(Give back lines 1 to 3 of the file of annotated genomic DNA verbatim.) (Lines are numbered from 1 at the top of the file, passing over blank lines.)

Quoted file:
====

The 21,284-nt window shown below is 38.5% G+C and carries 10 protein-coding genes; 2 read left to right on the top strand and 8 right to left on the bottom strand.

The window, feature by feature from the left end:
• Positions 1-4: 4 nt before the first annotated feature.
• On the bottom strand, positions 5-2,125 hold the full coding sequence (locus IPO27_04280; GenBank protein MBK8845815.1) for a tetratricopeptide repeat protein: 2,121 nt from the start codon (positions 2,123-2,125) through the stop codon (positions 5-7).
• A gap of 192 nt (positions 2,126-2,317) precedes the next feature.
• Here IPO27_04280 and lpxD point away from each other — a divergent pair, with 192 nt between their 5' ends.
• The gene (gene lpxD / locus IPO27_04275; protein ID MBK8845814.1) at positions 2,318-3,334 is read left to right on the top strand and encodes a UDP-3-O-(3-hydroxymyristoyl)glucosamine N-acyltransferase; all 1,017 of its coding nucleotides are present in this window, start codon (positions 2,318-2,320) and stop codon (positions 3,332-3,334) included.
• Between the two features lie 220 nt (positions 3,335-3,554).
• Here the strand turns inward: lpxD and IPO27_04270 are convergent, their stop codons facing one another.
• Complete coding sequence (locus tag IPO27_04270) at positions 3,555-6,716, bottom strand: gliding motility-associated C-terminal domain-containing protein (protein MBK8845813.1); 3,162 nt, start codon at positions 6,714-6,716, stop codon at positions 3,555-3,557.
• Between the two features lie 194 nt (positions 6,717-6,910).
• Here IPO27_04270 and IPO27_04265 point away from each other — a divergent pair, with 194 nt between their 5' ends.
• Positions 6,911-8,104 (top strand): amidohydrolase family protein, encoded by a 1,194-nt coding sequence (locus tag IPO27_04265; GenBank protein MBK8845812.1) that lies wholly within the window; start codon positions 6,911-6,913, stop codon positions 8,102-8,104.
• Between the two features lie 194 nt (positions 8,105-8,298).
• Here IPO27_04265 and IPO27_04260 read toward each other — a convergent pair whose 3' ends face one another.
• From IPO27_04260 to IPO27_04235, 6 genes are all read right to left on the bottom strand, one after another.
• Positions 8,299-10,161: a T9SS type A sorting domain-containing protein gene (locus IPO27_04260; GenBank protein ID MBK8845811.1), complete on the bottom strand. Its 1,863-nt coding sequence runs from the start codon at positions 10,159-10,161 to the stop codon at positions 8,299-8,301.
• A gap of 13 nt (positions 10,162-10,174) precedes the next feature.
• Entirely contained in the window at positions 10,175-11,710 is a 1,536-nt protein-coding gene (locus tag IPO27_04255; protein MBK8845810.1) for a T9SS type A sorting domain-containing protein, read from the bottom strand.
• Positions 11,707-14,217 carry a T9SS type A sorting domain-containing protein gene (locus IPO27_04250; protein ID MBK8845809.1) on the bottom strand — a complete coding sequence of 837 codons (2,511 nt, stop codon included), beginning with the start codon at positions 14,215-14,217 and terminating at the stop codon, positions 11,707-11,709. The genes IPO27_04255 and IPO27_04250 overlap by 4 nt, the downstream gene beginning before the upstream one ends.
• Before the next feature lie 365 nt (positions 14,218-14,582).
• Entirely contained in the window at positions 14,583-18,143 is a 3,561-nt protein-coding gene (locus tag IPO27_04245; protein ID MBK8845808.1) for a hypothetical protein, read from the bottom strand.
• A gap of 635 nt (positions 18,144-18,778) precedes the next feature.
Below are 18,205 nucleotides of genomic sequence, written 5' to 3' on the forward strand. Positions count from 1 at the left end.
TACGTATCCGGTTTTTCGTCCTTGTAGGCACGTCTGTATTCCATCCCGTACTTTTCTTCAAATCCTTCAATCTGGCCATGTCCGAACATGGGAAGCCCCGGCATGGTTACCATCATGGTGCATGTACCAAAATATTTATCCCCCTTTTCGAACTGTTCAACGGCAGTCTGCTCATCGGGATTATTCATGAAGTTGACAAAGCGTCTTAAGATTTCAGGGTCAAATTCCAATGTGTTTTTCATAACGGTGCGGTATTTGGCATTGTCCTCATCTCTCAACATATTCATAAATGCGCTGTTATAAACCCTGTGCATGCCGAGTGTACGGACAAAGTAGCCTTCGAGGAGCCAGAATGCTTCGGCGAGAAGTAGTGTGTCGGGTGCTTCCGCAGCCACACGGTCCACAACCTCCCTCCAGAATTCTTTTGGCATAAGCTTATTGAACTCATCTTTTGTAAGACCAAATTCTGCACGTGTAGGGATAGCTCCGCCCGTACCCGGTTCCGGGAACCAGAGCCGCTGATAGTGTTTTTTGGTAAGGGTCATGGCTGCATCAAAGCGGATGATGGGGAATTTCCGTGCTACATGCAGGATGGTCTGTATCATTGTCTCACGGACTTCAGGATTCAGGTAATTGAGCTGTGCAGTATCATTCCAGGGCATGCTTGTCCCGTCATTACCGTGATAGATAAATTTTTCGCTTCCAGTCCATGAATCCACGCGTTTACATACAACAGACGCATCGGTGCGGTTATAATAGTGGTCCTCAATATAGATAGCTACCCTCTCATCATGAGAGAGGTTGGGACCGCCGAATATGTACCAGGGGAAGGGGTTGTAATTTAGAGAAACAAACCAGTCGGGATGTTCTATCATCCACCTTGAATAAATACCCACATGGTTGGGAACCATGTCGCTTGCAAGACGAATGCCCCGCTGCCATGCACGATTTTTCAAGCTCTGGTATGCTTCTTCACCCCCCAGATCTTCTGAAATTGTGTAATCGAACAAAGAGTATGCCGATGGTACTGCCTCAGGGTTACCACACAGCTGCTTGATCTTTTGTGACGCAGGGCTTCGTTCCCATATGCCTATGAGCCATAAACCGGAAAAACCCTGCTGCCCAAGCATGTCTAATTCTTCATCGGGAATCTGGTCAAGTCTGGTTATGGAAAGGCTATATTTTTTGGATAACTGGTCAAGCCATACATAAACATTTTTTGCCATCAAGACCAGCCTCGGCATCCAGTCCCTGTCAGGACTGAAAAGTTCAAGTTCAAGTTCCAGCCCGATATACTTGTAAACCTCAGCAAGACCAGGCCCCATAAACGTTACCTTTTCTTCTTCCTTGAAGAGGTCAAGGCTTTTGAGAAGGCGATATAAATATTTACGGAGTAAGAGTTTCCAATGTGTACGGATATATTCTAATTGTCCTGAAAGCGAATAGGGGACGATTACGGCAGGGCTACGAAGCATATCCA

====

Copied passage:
The 21,284-nt window shown below is 38.5% G+C and carries 10 protein-coding genes; 2 read left to right on the top strand and 8 right to left on the bottom strand.

The window, feature by feature from the left end:
• Positions 1-4: 4 nt before the first annotated feature.